I also met Walter Keller, who was Amy Alcott’s teacher. He said that he first met Alcott on the practice tee at Riviera when she was a young girl. “I fell in love with the kid right there,” he told me. “She hit a beautiful shot, and I said, ‘Hit another.’ She did. ‘Hit another.’ She did. I turned to her mother and said, ‘You are a blessed woman.'” Keller arranged for Alcott to become a member of the club. She had a difficult relationship with her father, he said, but club members looked out for her. “She had twenty fathers here,” he said. “Dean Martin would see her on the driving range, swing by in his cart, and say, ‘Hey, Amy, let’s play nine holes.”

Amy Alcott, Walter Keller, and Tony Sills (who was also a student of Keller's) and a significant collection of junior-golf trophies.

Amy Alcott, Walter Keller, and Tony Sills (who was also a student of Keller’s) and a significant collection of junior-golf trophies.

Alcott won the first of her twenty-nine LPGA Tour events in 1975, when she was nineteen. Keller died in 2003, at the age of ninety-five.




Golfer to Watch: Isabelle Lendl

Ivan, Isabelle, Crash, and Marika Lendl, Bradenton, Florida, May, 2006. Photograph by Martin Shoeller.

Ivan, Isabelle, Crash, and Marika Lendl, Bradenton, Florida, May, 2006. Photograph by Martin Shoeller.

A week and a half ago, Isabelle Lendl, who is a senior at the University of Florida, won the women’s division of the Dixie Amateur, at Heron Bay Golf Club, in Coral Springs, Florida. She was five back after fifty-four holes, but shot 66 in the final round and won by four. Among those she beat was her younger sister Daniela, a sophomore at the University of Alabama, better known as Crash, who shot 67 and tied for sixteenth. It was Isabelle’s fourth win of the season.

Isabelle, Crash, and their sister Marika used to be junior members of my club—it’s where they took their first golf lessons, from our pro at the time, Fran Hoxie—and when Isabelle was eleven she and I played a nine-hole ladder match. (Since then, my club has abandoned ladder matches, but we still have the ladder and at some point I’ll explain how it worked.)

We played our match just before Isabelle’s game took off, at probably the last moment when a not-completely-terrible middle-aged guy could still beat her. She praised my decent shots and graciously conceded short putts, and we spent a very enjoyable hour and a half together. She said that her twin sister Caroline, whose main athletic interest was horses, was attending a birthday party that afternoon, and we agreed that that was a waste of a nice summer day. I said the thing about golf that grownups always say to kids, that it’s a game for a lifetime, and I also said that no matter what Isabelle and her sisters ended up doing with their lives I was certain that golf would always be part of it. I told her about my brother, who was the captain of his golf team in both high school and college and went on to work in advertising and sometimes got to play with clients. “No,” Isabelle said firmly, as we walked up the fifth fairway. “I’m going to play on tour.”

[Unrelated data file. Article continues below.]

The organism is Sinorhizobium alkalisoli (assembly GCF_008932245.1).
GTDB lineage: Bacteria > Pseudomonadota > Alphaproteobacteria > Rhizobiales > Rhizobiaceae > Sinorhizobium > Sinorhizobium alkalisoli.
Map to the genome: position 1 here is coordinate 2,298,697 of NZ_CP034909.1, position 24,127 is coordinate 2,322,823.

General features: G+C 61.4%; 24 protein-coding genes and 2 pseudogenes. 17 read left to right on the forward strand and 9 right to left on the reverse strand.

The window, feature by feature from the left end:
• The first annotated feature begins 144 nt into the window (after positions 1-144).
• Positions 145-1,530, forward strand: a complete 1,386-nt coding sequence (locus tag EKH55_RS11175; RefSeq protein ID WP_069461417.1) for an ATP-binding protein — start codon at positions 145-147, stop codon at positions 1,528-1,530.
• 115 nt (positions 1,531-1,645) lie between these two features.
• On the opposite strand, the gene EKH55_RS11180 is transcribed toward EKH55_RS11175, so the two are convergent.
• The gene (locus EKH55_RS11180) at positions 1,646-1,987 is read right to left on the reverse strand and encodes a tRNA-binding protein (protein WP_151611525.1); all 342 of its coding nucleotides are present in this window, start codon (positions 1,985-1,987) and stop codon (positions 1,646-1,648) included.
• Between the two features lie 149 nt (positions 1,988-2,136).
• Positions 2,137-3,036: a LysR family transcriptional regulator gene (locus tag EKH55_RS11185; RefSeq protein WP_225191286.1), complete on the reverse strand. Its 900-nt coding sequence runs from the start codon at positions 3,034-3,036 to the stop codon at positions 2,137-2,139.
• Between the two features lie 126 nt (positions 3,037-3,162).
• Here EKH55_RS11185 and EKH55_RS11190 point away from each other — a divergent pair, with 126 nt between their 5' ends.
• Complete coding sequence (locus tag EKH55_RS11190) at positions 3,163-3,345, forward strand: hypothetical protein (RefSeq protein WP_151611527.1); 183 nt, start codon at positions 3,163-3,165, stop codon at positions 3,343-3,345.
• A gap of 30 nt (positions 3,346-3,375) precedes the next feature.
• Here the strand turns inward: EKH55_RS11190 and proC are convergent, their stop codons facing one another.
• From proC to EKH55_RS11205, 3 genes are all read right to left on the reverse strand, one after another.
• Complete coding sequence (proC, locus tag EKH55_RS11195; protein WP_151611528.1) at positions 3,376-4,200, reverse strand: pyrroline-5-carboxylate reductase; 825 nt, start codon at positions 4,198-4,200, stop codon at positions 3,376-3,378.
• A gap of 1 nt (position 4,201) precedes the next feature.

And she clearly will. I’ve played with her a couple of times since then, and she is not only terrifically talented (and nice!) but also mentally well-equipped to play competitive golf. When she was in high school, her father—the former tennis star Ivan Lendl, who now coaches Andy Murray—thought that on a golf course she was sometimes too eager to take unnecessary risks, but she has managed to tame that without becoming any less imaginative or aggressive. At the Dixie Amateur, playing with the young woman who had begun the day with a five-stroke lead, she birdied the first three holes, and, on the second nine, made three birdies in four holes exactly when she needed to.

In November, 2005, I watched Isabelle, who was fourteen, compete in a big junior tournament on the Seaside Course at Sea Island Golf Club, in Georgia. (The year before, at thirteen, she had been the youngest player to qualify for match play in the U.S. Women’s Amateur.) The wind was blowing so hard on Seaside that the clubhouse flag, which was approximately the size of the one that Francis Scott Key saw flying over Fort McHenry in 1814, was sticking straight out. Isabelle wasn’t unhappy, though, and afterward she told me, “I like playing in wind and rain better than in normal conditions. It’s more fun, and nobody else likes it. I think I trust more shots than other people usually do. If I have a shot that I want to hit, it really doesn’t matter if I haven’t practiced it, because I can just picture it and then I can hit it.”